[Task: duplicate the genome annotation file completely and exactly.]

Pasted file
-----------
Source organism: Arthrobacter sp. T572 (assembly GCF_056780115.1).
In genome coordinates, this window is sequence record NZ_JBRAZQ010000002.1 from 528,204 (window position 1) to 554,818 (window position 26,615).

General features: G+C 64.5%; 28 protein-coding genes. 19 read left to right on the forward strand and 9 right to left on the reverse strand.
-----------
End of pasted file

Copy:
Source organism: Arthrobacter sp. T572 (assembly GCF_056780115.1).
In genome coordinates, this window is sequence record NZ_JBRAZQ010000002.1 from 528,204 (window position 1) to 554,818 (window position 26,615).

General features: G+C 64.5%; 28 protein-coding genes. 19 read left to right on the forward strand and 9 right to left on the reverse strand.